On Monday, shares of British car insurers recorded declines, after Direct Line reduced its profitability outlook for this year. The company also pushed back the second part of its share buyback program, citing the increased volatility in the market and high inflation.
Motor insurer problems
Motor insurance companies were doing quite well at the beginning of the COVID-19 pandemic because the number of cars on the roads had declined drastically and this meant that they had to deal with fewer claims.
However, the cost of motor repairs has surged sharply because of the soaring inflation in the market. According to Direct Line, the number of claims for motor insurance had risen significantly in the first half of the year. This was mainly because of higher prices of used cars, the rise in prices of the spare parts, and longer repair times as well.
Therefore, Penny James, the chief executive of Direct Line, said in a statement that they had to revise their profit outlook for the year to around 96% to 98%. Back in May, the company had asserted that its target was between 93% and 95%. Reduced profitability is reflected when the ratio is close to 100%.
James stated that they had already taken necessary actions for restoring their profit margins, which include giving prices a boost and also using new price capability. The CEO said that they expected their combined operating ratio to improve in 2023 by 95%. They also said that their target range for the medium-term would also be between 93% and 95%.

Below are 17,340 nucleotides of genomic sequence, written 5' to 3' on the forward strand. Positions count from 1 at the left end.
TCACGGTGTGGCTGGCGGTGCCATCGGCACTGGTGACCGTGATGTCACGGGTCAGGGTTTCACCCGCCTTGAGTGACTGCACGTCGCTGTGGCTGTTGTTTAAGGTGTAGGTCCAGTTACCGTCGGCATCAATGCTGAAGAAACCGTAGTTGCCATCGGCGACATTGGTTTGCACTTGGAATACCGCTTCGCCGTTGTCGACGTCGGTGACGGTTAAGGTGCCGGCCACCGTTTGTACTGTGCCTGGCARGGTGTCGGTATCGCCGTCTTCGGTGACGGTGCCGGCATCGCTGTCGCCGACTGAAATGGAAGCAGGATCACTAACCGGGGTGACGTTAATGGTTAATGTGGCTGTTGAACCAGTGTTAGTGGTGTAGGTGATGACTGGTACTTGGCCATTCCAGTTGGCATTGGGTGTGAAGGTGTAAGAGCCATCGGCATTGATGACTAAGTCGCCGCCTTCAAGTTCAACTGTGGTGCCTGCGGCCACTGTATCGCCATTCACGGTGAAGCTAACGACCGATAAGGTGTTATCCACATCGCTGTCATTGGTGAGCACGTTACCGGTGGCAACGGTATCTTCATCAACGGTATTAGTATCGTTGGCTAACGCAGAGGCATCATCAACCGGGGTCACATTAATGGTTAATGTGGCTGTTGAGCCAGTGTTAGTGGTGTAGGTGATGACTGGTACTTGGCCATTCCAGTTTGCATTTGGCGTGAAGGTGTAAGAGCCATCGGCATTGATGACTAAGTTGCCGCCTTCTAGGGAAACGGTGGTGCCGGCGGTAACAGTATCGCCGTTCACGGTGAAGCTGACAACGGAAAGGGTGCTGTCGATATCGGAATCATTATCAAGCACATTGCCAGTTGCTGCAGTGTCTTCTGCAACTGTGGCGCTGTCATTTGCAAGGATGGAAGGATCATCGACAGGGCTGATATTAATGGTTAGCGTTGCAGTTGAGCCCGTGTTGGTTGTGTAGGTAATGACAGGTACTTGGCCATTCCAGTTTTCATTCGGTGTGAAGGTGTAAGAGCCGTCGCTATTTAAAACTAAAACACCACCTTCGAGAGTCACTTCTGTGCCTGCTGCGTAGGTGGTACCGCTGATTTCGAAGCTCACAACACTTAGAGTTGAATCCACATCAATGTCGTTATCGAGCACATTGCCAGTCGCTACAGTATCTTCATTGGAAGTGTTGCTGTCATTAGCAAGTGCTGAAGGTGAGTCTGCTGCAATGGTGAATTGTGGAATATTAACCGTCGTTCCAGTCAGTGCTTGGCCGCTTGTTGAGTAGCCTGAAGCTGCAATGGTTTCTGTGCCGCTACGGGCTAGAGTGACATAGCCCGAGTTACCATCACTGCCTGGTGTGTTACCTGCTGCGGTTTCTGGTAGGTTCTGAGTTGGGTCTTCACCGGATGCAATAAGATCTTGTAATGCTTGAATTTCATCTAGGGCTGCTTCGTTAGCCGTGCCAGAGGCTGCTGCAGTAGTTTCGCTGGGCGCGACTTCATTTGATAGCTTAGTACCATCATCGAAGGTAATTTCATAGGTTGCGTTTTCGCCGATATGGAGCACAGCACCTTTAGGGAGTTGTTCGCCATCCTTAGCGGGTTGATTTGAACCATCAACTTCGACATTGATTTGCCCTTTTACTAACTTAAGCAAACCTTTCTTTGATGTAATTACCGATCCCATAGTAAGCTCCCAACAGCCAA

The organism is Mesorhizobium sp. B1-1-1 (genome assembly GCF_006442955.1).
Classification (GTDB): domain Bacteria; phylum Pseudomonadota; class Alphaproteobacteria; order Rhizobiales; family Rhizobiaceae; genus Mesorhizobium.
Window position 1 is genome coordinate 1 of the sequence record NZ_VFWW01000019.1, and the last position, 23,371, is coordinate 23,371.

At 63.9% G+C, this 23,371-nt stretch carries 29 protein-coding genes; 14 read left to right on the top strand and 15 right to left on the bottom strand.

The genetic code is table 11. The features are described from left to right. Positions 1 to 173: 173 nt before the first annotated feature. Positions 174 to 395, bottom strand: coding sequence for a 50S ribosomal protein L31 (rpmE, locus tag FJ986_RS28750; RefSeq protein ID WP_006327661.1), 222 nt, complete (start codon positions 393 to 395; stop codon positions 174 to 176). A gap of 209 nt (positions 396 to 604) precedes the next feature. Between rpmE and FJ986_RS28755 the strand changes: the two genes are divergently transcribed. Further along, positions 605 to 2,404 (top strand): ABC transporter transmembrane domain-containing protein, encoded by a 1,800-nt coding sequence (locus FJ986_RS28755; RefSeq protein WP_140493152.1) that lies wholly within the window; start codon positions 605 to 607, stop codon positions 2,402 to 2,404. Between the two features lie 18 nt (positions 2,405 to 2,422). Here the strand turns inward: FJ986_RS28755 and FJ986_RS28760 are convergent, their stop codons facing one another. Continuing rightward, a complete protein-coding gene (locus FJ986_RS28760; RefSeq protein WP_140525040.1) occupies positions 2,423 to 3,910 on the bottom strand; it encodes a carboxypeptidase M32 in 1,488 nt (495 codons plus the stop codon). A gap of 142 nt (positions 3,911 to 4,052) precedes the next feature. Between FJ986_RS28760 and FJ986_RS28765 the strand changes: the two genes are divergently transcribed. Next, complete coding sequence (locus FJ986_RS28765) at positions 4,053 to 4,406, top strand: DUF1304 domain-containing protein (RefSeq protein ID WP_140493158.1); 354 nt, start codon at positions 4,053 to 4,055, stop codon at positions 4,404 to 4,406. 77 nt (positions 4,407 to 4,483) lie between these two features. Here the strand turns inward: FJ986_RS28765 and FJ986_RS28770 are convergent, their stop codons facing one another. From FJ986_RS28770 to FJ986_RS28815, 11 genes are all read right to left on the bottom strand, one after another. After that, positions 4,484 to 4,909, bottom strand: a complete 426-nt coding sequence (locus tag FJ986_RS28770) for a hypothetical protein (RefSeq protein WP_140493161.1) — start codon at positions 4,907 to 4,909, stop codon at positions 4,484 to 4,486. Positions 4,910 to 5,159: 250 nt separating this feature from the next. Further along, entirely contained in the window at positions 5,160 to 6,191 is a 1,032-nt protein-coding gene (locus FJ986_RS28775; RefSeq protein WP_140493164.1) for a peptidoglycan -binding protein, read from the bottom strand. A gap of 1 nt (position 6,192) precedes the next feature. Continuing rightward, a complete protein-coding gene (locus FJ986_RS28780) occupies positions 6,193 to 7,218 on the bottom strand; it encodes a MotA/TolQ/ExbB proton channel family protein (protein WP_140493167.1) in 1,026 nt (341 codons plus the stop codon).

After the announcement, there was a 14% decline in the shares of Direct Line, which hit lows of eight years. It also become the worst performer in the domestically focused mid-cap FTSE 250 index. There was also an 8% drop in shares of rival company Admiral, as it came down to four-year lows. They had hit the bottom of the FTSE 100 at the end of the day.
Last week, Sabre Insurance Group saw its total market capitalization lose more than one third of its value. This was because the motor insurer issued a profit warning and also announced a reduction in dividends because of higher claim costs. This prompted its shares to reach a record low. On Monday, its shares were still down.
No buyback program
As far as Direct Line is concerned, the company said that while it was confident about being able to sustain its regular dividends, the same could not be said for their share buyback program. It said that the board had decided not to go ahead with the second leg of the 50 million pound program that had been announced this year.
Market analysts said that after the profit warning from Sabre, it is quite evident that the claims inflation is rising at a higher speed and that most UK car insurers are unable to keep pace with it. This means that the margins are likely to see a lot of deterioration, even if prices rise.